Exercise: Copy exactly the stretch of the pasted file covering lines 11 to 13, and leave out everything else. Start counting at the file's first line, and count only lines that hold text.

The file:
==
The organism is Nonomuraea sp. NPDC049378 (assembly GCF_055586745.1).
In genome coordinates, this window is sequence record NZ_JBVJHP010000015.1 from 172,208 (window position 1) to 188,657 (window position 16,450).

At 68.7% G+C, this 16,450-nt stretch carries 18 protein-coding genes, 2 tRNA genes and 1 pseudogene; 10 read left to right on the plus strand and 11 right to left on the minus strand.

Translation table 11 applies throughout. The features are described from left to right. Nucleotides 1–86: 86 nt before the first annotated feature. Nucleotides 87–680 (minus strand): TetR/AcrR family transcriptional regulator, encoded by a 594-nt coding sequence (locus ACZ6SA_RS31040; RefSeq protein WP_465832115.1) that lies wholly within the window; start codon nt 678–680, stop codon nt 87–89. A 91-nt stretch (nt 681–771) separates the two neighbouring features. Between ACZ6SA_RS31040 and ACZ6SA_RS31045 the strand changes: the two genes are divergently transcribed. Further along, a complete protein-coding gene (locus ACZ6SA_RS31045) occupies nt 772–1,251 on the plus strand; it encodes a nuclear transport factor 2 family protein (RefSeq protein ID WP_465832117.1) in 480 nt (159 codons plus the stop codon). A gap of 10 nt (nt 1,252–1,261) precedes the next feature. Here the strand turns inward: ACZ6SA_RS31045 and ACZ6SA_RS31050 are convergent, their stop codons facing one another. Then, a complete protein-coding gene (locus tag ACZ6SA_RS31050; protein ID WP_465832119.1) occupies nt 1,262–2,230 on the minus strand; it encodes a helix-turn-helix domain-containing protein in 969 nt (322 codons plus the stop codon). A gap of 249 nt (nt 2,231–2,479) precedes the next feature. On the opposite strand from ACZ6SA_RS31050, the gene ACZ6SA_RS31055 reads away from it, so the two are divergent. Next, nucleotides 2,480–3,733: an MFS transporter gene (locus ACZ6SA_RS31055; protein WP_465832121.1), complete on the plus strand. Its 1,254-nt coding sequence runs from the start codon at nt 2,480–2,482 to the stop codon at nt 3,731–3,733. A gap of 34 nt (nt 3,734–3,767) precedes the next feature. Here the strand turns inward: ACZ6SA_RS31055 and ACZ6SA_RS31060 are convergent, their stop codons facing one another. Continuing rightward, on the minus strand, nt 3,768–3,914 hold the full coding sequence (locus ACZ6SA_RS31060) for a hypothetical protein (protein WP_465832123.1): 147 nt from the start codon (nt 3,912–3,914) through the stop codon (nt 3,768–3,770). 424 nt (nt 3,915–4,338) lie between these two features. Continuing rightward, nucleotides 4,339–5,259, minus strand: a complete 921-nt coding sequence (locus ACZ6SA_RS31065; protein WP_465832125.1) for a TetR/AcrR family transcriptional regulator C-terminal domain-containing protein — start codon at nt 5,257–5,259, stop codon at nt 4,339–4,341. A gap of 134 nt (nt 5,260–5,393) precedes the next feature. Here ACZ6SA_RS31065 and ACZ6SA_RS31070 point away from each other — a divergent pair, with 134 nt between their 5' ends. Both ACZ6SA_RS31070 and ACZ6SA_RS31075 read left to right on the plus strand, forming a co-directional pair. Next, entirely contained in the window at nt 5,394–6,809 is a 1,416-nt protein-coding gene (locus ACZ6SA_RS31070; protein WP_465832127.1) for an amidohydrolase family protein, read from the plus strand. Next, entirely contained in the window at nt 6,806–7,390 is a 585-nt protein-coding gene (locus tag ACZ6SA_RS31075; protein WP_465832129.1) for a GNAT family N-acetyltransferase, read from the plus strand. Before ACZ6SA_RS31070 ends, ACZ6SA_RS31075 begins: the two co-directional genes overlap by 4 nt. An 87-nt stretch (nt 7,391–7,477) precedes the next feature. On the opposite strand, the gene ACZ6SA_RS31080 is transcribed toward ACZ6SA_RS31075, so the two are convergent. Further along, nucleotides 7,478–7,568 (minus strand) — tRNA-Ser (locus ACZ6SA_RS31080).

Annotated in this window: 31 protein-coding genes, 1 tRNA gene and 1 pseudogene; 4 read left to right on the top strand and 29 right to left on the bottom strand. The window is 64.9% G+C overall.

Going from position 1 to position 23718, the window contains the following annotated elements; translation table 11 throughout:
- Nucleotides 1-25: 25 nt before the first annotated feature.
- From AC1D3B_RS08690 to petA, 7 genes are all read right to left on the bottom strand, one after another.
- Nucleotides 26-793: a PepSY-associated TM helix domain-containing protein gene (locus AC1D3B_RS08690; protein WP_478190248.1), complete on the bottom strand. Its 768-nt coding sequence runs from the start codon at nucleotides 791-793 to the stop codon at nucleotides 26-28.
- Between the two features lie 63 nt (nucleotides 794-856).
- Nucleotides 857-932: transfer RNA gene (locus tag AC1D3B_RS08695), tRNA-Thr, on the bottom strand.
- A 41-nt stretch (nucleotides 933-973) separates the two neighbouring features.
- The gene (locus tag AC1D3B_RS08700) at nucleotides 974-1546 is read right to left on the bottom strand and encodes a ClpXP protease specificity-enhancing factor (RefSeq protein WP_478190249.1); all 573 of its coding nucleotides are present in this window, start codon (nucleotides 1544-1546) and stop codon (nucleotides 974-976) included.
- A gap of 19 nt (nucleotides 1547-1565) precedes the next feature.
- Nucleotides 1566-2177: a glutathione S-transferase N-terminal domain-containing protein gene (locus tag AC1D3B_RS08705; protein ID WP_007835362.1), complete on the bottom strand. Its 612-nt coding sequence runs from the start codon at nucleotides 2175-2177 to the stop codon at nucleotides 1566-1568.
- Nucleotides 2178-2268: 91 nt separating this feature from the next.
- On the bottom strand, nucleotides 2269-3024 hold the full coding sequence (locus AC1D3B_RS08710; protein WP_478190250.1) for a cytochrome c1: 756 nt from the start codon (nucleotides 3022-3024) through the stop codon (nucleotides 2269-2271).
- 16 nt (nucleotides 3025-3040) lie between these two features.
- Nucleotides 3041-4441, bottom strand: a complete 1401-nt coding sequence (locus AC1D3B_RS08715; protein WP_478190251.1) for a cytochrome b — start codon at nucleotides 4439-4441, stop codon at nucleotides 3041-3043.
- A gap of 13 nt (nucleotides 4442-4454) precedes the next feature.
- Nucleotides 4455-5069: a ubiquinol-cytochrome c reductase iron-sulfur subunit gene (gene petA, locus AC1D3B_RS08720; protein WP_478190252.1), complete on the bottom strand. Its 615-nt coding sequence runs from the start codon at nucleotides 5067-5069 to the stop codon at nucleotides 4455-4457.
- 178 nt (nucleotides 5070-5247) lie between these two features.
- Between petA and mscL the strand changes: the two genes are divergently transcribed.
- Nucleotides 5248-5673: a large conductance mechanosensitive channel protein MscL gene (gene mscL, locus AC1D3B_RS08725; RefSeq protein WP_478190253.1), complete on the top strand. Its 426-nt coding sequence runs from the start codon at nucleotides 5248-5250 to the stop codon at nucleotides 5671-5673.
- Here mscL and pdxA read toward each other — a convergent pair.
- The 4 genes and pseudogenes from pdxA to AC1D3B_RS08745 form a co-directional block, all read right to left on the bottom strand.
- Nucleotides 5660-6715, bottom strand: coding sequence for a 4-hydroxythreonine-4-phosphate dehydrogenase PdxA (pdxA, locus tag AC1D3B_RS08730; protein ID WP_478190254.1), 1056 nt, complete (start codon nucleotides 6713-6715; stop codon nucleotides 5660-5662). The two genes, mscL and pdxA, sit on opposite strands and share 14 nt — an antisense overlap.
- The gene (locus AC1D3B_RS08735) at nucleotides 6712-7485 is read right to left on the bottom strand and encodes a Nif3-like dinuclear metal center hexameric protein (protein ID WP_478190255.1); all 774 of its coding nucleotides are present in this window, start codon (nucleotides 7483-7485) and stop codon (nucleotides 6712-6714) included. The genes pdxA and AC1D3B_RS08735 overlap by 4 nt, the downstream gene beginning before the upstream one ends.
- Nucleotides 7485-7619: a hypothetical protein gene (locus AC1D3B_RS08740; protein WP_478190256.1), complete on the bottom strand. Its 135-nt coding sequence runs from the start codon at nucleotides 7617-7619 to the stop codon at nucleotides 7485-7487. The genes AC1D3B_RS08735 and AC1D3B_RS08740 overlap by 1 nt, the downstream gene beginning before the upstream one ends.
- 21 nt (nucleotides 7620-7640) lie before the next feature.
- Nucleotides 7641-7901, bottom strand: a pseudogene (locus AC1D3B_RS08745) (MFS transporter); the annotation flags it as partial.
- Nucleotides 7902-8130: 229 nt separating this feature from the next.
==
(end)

- Nucleotides 857-932: transfer RNA gene (locus tag AC1D3B_RS08695), tRNA-Thr, on the bottom strand.
- A 41-nt stretch (nucleotides 933-973) separates the two neighbouring features.
- The gene (locus tag AC1D3B_RS08700) at nucleotides 974-1546 is read right to left on the bottom strand and encodes a ClpXP protease specificity-enhancing factor (RefSeq protein WP_478190249.1); all 573 of its coding nucleotides are present in this window, start codon (nucleotides 1544-1546) and stop codon (nucleotides 974-976) included.